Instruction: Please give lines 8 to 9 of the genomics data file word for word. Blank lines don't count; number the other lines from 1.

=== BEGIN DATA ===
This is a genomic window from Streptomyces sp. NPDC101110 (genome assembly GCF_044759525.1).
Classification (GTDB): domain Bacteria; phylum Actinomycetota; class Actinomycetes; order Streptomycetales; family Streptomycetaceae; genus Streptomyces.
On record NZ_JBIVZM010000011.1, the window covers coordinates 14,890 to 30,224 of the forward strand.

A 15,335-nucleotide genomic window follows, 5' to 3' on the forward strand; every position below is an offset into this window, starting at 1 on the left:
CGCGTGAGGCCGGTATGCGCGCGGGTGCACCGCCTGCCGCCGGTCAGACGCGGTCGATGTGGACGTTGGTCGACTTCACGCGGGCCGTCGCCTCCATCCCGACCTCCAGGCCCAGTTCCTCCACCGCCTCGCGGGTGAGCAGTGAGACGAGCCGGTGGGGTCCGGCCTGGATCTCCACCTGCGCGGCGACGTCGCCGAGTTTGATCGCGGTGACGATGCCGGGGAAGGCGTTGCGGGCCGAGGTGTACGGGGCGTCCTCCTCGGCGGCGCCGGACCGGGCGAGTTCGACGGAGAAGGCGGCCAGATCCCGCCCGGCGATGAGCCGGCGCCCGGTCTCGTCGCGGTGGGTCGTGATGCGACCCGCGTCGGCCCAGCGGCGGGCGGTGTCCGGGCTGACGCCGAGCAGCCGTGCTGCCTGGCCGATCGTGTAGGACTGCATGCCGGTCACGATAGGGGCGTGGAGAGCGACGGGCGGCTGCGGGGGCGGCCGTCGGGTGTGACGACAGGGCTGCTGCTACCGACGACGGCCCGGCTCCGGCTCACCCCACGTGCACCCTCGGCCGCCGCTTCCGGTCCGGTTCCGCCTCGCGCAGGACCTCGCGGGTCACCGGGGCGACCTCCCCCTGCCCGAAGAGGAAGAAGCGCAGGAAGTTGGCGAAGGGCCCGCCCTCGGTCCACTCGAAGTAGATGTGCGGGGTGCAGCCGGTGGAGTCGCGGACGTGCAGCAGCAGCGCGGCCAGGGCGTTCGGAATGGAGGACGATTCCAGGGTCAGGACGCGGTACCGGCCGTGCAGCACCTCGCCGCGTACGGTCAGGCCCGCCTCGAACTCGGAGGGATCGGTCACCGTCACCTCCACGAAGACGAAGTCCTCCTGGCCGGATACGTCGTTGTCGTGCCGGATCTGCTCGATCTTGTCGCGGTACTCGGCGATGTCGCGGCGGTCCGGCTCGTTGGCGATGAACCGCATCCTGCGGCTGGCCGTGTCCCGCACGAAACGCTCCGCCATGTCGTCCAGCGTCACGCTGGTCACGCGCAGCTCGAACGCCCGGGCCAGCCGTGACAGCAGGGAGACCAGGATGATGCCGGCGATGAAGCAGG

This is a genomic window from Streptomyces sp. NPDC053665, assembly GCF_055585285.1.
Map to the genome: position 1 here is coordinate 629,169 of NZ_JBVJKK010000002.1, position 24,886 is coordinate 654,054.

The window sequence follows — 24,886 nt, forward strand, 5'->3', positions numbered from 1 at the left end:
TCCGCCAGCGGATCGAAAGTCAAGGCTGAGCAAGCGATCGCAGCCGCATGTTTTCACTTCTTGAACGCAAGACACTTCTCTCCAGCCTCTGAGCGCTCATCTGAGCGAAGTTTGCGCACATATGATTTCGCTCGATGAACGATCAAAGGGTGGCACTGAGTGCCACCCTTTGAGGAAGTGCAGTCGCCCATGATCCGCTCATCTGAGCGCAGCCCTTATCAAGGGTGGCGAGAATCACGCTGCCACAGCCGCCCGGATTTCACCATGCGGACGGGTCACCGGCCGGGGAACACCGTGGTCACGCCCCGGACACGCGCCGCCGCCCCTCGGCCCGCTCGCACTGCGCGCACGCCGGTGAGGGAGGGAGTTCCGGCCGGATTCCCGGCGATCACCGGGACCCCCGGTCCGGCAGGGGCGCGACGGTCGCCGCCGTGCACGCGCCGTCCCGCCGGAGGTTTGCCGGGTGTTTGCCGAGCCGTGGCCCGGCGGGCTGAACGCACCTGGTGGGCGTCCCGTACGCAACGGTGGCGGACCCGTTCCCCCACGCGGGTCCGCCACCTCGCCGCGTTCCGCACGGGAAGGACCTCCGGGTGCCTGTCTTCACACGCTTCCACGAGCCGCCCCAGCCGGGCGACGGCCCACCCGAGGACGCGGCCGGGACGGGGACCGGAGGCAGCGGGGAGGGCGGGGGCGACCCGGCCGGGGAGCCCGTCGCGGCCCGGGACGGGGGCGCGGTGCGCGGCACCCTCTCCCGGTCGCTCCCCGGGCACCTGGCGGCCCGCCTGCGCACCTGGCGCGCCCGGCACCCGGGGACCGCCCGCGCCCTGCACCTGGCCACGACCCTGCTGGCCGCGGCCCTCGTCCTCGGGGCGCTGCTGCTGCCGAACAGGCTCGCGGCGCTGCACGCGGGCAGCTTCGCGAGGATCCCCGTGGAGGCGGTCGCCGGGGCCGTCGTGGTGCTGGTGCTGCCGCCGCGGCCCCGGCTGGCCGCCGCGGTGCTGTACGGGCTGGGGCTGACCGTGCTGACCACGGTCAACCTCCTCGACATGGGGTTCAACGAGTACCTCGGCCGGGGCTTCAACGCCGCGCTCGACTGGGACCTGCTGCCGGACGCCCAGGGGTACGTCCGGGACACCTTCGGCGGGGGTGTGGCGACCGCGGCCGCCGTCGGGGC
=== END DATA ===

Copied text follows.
The window sequence follows — 24,886 nt, forward strand, 5'->3', positions numbered from 1 at the left end:
TCCGCCAGCGGATCGAAAGTCAAGGCTGAGCAAGCGATCGCAGCCGCATGTTTTCACTTCTTGAACGCAAGACACTTCTCTCCAGCCTCTGAGCGCTCATCTGAGCGAAGTTTGCGCACATATGATTTCGCTCGATGAACGATCAAAGGGTGGCACTGAGTGCCACCCTTTGAGGAAGTGCAGTCGCCCATGATCCGCTCATCTGAGCGCAGCCCTTATCAAGGGTGGCGAGAATCACGCTGCCACAGCCGCCCGGATTTCACCATGCGGACGGGTCACCGGCCGGGGAACACCGTGGTCACGCCCCGGACACGCGCCGCCGCCCCTCGGCCCGCTCGCACTGCGCGCACGCCGGTGAGGGAGGGAGTTCCGGCCGGATTCCCGGCGATCACCGGGACCCCCGGTCCGGCAGGGGCGCGACGGTCGCCGCCGTGCACGCGCCGTCCCGCCGGAGGTTTGCCGGGTGTTTGCCGAGCCGTGGCCCGGCGGGCTGAACGCACCTGGTGGGCGTCCCGTACGCAACGGTGGCGGACCCGTTCCCCCACGCGGGTCCGCCACCTCGCCGCGTTCCGCACGGGAAGGACCTCCGGGTGCCTGTCTTCACACGCTTCCACGAGCCGCCCCAGCCGGGCGACGGCCCACCCGAGGACGCGGCCGGGACGGGGACCGGAGGCAGCGGGGAGGGCGGGGGCGACCCGGCCGGGGAGCCCGTCGCGGCCCGGGACGGGGGCGCGGTGCGCGGCACCCTCTCCCGGTCGCTCCCCGGGCACCTGGCGGCCCGCCTGCGCACCTGGCGCGCCCGGCACCCGGGGACCGCCCGCGCCCTGCACCTGGCCACGACCCTGCTGGCCGCGGCCCTCGTCCTCGGGGCGCTGCTGCTGCCGAACAGGCTCGCGGCGCTGCACGCGGGCAGCTTCGCGAGGATCCCCGTGGAGGCGGTCGCCGGGGCCGTCGTGGTGCTGGTGCTGCCGCCGCGGCCCCGGCTGGCCGCCGCGGTGCTGTACGGGCTGGGGCTGACCGTGCTGACCACGGTCAACCTCCTCGACATGGGGTTCAACGAGTACCTCGGCCGGGGCTTCAACGCCGCGCTCGACTGGGACCTGCTGCCGGACGCCCAGGGGTACGTCCGGGACACCTTCGGCGGGGGTGTGGCGACCGCGGCCGCCGTCGGGGC